Gee, of course Buffy is more "at home in its skin" than Age of Ultron. A story that can be told over twenty two episodes, taking as much time as needed, from a man who has complete creative control over the characters is going to feel more "at home" than a four hour movie that was cut down to two hours twenty minutes which has to please the interests of two big corporated masters and set up things for the rest of the franchise.

A lot of criticism that is being levied at Joss should be levied at Marvel. Joss may be the writer and director, but "the buck doesn't stop here" when it comes to responsibility. He can't tell Marvel that he won't include certain scenes in the movie. You've seen and heard the interviews he's given, the extreme exhaustion and even despair in some of them. He's a good enough guy that he takes responsibility for what's in the film, but I'm sure he would made several different decisions if he had complete creative control over the Avengers, which he in no way has.

All the criticisms about Joss's dialogue feeling forced I didn't feel at all. He has a certain style, and he's been using that style for twenty five years or more. It wouldn't surprise me if some people found that stale, we all have our opinions.

I disagree with the idea that Penny was "stuffed in the fridge". Fridging a character is done as a source of cheap anger, to motivate or galvanize a character. Penny died as a direct result of Dr. Horrible's desire to kill Capt. Hammer to join the Evil League of Evil, League of Evil. He ended up losing the thing he wanted the most trying to get the thing he thought he wanted the most.

Not every character death in a story is fridging, though I can see how some are.
Only "Buffy" is "Buffy." Isn't there a quote with marzipan and a pie plate relating to this fact?
Well I love Buffy best too but my heart is big enough for some serious Avengers love. IMO, Joss knocked it out of the park with both. They're just different animals.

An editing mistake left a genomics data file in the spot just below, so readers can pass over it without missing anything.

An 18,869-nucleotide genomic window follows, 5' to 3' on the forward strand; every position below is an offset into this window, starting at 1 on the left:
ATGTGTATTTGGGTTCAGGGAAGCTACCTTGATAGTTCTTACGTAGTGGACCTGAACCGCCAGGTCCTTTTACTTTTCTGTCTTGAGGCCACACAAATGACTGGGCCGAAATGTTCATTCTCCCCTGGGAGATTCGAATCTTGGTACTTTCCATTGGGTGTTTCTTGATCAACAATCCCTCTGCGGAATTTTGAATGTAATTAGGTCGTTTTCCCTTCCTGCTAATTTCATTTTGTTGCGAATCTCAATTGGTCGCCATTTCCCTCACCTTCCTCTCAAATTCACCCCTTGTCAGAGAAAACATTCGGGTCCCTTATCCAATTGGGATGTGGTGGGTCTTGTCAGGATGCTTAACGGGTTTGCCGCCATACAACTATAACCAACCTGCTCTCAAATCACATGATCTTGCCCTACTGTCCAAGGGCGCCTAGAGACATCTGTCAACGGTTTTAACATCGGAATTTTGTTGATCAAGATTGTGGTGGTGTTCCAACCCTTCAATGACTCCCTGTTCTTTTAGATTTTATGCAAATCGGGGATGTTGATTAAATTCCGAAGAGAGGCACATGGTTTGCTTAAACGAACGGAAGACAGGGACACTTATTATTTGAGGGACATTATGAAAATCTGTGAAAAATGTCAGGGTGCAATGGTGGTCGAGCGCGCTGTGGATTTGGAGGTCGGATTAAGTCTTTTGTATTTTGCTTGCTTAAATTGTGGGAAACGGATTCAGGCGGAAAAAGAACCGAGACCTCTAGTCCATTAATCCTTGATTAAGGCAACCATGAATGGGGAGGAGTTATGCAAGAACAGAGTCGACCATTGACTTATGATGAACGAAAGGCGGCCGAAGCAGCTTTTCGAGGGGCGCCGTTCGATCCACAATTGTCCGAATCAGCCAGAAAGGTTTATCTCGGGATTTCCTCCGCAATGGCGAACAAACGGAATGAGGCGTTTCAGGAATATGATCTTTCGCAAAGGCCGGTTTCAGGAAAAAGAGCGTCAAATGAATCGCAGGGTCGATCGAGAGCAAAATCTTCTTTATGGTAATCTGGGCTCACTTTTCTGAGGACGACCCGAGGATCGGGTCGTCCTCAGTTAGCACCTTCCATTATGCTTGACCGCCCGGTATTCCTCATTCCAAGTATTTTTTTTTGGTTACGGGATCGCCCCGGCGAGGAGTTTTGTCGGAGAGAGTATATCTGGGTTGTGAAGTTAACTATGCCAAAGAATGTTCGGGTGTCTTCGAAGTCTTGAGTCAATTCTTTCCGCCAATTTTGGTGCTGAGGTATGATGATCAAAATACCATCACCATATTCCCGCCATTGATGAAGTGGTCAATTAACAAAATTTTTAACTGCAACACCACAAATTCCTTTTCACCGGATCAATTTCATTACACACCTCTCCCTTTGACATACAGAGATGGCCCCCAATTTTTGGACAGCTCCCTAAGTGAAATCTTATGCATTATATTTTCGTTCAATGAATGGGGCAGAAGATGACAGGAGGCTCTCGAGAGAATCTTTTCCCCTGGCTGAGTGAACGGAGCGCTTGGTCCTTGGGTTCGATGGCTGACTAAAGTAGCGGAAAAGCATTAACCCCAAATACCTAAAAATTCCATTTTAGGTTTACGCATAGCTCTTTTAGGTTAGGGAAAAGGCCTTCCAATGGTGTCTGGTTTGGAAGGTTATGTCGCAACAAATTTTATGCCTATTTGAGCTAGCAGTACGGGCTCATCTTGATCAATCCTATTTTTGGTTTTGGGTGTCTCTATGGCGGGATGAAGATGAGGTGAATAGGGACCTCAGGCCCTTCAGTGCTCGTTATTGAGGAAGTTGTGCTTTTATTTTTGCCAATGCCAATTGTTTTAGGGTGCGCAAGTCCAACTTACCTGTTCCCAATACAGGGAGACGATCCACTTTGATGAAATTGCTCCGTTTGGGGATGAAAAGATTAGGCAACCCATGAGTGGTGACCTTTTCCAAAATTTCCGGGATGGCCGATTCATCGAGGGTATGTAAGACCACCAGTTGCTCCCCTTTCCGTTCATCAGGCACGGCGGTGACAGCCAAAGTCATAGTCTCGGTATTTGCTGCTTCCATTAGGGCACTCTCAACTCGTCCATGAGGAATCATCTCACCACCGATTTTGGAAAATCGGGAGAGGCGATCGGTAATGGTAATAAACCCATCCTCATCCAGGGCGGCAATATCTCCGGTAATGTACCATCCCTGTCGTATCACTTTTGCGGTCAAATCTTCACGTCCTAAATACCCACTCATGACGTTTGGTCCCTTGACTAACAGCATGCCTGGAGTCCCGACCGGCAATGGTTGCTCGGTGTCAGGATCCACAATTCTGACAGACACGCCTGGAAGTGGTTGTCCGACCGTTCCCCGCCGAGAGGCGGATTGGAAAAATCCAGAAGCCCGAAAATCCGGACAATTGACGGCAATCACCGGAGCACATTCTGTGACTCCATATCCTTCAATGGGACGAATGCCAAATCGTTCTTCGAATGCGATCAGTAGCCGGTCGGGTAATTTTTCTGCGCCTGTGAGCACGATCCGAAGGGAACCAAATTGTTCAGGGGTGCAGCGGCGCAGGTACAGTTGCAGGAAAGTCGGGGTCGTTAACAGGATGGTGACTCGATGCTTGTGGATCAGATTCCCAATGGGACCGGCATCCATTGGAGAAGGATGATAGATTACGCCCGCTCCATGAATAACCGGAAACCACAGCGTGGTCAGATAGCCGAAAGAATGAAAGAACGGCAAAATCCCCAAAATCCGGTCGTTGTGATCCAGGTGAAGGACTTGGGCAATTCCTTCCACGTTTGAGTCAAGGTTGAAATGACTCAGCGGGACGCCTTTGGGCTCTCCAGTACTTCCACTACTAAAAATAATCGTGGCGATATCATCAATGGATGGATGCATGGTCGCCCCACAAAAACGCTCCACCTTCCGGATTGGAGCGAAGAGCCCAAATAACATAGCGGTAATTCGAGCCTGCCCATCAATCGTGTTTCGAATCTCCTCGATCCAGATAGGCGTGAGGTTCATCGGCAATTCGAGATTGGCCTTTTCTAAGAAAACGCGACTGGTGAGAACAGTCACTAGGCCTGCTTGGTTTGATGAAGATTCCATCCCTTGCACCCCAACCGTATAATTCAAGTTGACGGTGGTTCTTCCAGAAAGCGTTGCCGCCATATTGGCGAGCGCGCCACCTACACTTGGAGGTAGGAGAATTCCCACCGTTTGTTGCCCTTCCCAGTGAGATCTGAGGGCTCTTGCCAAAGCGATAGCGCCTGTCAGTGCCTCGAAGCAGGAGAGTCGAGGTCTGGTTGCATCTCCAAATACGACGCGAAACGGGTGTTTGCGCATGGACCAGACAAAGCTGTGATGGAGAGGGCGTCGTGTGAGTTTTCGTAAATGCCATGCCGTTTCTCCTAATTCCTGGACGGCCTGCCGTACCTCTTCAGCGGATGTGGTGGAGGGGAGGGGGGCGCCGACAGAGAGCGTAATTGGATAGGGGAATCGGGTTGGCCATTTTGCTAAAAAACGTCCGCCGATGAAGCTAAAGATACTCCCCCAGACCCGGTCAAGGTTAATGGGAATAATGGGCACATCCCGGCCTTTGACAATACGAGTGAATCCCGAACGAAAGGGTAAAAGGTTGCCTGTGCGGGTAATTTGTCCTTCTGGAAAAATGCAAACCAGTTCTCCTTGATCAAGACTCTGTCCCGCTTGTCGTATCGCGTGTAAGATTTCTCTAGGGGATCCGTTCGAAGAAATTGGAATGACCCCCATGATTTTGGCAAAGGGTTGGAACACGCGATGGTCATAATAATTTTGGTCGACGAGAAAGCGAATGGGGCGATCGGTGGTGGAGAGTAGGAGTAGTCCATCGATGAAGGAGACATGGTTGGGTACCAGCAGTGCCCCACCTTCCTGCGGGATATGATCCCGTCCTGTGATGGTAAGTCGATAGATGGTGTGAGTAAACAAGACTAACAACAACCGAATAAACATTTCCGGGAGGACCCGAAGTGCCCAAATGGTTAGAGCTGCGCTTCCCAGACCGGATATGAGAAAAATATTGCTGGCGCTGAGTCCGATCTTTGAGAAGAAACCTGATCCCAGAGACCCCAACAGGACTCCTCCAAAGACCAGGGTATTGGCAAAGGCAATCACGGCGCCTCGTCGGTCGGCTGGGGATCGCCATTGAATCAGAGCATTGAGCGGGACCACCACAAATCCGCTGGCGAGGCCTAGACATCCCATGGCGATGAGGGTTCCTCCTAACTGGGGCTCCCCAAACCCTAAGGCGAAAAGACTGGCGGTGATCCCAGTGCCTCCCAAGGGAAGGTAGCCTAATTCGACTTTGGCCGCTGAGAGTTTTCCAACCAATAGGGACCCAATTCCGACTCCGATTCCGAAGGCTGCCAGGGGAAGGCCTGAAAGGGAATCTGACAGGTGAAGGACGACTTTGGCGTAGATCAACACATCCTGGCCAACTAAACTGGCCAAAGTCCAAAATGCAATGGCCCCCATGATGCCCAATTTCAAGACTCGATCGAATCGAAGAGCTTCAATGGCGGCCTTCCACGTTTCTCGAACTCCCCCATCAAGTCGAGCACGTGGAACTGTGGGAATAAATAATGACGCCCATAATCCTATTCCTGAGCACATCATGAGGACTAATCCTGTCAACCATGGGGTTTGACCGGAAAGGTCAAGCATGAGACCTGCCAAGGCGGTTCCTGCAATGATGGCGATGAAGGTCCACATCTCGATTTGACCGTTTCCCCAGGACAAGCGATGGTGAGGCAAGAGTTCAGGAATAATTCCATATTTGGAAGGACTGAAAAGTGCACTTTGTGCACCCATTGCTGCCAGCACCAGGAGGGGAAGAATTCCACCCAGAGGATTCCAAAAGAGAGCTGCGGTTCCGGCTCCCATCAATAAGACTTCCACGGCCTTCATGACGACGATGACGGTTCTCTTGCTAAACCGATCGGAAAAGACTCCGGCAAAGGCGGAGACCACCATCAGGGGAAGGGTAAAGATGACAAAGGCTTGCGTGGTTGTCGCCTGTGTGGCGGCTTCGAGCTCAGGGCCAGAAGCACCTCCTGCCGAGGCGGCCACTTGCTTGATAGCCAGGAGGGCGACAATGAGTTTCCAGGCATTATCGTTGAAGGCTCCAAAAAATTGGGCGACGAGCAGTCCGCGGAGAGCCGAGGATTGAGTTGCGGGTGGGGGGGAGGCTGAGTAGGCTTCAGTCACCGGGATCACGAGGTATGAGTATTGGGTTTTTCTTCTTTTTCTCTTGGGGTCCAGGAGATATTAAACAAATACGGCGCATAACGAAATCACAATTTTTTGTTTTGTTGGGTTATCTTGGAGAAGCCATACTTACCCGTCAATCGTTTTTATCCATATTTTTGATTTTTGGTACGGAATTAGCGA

ETA. Nothing said by nay sayers is going to make Joss's writing "better". I hope he's laughing all the way to the bank.

[ edited by cheryl on 2015-05-06 04:23 ]
A lot of criticism that is being levied at Joss should be levied at Marvel.

That argument is wearing a little thin though. With Firefly it was all Fox's fault. With Dollhouse it was all Fox's fault. And now it's all Marvel's fault, apparently. I'm sure there's some truth to all of it but I also think part of being a writer in Hollywood is making compromises with all the other cook's in the kitchen. Marvel without a doubt do not just let their writers run free but that's not necessarily a bad thing and they've produced some fantastic movies like Winter Solider. That's just part of the process and I guess I've grown a little tired of whining about it when it's just a part of the job.

And ultimately, for me, my main problems with the film do appear to be decisions Joss made himself. Like some of the OOC dialogue (which I have no doubt whatsoever was Joss because it was all incredibly Whedon-y) or the Bruce/Natasha romance. Thor's vision was confusing and could have done with more screen time to explore it better but it really wasn't on the list of things that bothered me. And dare I say that a part of me wishes Marvel were more strict about enforcing continuity between this film and its other movies as I found that seriously lacking. I disagree with Joss that these movies need to be their own entity and felt some of the characterisations established in other films were ignored.
I don't know that I'd go as far as Stephanie does here, but Age of Ultron is my least favorite Whedon project, and I don't think his writing was up to its usual standard of excellence. I prefer a smaller-scale, less-hurried Joss.